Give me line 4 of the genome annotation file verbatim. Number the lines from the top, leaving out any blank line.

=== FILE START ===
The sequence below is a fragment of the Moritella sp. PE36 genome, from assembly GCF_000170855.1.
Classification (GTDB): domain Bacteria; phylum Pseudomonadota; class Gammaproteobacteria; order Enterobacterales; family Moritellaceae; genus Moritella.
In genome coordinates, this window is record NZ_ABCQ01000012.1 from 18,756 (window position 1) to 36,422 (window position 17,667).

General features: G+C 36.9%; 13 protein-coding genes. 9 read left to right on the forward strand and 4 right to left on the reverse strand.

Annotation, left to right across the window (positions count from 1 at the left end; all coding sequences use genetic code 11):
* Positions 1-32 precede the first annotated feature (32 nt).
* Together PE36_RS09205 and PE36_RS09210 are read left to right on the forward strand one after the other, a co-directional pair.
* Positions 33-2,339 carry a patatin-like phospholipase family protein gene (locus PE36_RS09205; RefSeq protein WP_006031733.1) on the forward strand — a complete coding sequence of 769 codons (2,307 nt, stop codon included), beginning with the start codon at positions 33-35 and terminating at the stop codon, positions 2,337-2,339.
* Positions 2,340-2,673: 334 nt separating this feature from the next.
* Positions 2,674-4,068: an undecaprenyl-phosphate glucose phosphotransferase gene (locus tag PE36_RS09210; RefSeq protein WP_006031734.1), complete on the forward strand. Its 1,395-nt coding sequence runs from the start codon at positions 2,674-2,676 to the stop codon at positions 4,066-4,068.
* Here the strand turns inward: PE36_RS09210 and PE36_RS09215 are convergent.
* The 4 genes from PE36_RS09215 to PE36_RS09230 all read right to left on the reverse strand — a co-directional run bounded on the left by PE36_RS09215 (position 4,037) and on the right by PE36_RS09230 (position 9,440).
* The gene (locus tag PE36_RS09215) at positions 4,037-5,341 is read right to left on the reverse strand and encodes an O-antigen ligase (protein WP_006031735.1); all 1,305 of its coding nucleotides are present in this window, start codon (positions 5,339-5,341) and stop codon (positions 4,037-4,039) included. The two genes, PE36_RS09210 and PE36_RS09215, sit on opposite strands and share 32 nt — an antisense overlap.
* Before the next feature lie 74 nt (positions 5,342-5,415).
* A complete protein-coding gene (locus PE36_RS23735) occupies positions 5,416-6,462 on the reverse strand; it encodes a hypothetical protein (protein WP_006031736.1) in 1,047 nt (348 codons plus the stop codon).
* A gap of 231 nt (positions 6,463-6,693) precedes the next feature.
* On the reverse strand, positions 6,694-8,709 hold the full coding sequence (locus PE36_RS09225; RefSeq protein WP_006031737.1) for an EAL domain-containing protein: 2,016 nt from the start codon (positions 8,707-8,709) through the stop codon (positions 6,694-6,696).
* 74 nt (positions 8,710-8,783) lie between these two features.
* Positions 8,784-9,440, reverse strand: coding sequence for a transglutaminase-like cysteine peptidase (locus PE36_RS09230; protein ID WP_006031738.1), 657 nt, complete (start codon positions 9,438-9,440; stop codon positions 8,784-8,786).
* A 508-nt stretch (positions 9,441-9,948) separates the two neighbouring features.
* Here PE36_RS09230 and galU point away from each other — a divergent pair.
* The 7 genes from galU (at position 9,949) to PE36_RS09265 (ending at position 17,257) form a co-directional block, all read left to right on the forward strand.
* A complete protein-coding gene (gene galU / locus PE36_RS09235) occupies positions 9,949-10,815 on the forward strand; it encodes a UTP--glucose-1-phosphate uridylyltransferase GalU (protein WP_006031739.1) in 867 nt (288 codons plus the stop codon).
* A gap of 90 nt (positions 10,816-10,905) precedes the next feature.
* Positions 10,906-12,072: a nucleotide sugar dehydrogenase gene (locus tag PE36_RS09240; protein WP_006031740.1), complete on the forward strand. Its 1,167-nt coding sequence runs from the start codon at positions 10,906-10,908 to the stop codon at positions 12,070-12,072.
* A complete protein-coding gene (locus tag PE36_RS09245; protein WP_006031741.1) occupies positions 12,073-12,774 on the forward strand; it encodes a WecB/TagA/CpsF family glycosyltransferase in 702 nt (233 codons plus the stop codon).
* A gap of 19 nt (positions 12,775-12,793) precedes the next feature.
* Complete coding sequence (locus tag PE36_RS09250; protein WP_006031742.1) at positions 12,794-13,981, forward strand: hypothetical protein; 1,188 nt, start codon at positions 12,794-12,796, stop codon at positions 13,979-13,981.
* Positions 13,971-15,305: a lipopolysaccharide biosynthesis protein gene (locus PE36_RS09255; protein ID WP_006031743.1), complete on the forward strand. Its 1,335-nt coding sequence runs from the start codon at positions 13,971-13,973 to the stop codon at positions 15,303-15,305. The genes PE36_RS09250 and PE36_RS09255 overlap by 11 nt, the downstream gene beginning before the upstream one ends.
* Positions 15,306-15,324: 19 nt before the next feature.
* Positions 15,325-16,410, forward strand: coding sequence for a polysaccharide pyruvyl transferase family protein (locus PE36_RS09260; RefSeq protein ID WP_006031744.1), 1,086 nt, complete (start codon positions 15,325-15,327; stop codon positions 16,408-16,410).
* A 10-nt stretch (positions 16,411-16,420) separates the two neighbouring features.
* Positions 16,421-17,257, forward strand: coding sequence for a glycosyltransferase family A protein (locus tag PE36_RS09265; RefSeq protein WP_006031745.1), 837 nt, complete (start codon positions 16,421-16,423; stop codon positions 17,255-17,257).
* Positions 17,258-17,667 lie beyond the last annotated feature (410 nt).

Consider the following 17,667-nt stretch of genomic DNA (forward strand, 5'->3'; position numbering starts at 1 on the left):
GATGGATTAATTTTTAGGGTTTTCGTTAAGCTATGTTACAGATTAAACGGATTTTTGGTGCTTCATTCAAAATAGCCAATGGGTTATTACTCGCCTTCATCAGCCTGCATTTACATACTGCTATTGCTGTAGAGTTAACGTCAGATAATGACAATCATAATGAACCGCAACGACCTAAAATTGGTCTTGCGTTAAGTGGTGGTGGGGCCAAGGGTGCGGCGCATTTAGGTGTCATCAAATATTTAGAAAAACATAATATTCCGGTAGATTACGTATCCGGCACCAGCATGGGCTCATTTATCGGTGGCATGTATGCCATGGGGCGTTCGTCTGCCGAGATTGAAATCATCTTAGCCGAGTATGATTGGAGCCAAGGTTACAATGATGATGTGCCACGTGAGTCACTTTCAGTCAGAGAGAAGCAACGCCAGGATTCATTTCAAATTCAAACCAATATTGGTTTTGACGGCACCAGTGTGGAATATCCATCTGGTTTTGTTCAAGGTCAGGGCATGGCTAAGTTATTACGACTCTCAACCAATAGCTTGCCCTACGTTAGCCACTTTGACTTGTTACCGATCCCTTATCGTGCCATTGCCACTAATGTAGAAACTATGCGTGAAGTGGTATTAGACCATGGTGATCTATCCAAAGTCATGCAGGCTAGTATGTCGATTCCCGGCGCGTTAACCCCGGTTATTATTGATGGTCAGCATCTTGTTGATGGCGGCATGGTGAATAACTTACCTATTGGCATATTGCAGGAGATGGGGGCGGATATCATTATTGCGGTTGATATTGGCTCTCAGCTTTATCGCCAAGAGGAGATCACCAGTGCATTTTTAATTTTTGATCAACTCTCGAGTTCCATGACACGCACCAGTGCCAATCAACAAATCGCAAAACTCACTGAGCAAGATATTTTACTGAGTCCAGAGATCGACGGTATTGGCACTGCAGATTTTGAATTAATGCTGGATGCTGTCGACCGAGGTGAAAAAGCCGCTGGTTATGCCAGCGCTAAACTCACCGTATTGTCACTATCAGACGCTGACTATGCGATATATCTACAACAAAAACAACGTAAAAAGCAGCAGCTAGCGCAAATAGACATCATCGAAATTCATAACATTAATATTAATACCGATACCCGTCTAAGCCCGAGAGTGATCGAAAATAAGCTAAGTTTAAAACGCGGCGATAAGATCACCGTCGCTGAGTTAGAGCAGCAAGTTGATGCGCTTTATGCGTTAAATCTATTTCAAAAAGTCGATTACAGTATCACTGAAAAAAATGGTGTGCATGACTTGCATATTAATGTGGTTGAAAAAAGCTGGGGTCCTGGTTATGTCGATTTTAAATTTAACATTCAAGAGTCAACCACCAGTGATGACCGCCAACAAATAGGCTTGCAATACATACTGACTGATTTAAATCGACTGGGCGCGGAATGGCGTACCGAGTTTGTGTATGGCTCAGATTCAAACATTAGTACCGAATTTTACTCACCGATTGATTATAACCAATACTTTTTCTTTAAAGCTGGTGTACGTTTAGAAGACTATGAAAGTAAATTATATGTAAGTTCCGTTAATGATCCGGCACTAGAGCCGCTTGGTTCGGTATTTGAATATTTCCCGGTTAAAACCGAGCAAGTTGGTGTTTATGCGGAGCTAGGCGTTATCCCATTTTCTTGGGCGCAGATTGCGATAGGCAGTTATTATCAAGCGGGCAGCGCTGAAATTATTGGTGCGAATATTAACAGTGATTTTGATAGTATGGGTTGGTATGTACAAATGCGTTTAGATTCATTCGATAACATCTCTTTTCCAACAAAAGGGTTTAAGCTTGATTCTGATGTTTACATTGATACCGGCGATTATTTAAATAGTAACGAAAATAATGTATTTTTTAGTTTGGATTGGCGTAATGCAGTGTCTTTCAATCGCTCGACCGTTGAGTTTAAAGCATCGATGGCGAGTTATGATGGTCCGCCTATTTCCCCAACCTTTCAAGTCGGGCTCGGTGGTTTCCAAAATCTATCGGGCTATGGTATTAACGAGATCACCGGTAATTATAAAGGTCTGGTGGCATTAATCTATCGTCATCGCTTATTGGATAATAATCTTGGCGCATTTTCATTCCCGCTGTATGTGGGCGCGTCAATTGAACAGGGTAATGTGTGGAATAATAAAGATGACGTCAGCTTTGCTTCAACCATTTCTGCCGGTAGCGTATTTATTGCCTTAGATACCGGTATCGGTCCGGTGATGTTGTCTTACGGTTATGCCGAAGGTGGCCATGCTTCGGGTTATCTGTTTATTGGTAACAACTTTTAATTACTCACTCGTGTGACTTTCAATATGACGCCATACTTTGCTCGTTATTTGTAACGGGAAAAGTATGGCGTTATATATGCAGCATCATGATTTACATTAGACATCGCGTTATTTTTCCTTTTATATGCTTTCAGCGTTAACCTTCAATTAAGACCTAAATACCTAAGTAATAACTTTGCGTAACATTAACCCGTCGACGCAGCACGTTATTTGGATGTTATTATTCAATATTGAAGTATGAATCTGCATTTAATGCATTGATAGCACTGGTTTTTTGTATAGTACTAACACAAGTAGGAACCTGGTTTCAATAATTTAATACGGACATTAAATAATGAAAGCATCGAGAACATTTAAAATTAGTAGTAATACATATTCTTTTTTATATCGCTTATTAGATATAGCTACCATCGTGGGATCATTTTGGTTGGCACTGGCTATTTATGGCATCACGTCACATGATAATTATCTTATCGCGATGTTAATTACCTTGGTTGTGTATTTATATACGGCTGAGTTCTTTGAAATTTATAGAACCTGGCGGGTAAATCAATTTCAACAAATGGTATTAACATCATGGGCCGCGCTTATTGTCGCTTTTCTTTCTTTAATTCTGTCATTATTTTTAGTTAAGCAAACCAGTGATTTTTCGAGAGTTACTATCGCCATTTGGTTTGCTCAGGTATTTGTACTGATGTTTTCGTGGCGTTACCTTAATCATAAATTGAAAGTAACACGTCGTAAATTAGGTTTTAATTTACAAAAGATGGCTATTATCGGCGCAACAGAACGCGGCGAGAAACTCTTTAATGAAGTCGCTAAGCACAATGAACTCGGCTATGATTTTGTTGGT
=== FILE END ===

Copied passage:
General features: G+C 36.9%; 13 protein-coding genes. 9 read left to right on the forward strand and 4 right to left on the reverse strand.